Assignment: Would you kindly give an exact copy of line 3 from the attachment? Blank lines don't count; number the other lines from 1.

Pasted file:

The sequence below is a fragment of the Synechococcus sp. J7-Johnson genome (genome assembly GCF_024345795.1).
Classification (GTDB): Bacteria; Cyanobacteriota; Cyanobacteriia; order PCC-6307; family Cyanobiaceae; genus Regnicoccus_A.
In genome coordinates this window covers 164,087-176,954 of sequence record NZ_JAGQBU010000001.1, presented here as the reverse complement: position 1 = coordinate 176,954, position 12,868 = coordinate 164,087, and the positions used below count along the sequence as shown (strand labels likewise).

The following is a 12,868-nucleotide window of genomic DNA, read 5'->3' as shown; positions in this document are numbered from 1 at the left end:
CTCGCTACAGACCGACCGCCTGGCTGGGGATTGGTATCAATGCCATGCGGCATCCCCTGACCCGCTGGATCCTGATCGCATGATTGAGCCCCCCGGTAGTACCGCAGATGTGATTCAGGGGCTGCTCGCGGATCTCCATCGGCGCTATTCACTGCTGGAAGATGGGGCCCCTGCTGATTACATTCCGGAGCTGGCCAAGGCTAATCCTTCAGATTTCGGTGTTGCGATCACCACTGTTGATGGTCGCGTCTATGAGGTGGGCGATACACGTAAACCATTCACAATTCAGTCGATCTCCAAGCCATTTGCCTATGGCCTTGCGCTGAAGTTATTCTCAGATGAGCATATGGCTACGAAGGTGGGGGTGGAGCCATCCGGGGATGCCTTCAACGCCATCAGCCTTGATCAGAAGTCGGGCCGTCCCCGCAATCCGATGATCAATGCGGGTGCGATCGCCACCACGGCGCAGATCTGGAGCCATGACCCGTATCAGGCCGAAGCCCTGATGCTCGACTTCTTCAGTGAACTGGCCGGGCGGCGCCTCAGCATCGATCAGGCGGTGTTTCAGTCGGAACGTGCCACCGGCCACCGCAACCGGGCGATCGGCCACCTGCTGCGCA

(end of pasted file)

In genome coordinates this window covers 164,087-176,954 of sequence record NZ_JAGQBU010000001.1, presented here as the reverse complement: position 1 = coordinate 176,954, position 12,868 = coordinate 164,087, and the positions used below count along the sequence as shown (strand labels likewise).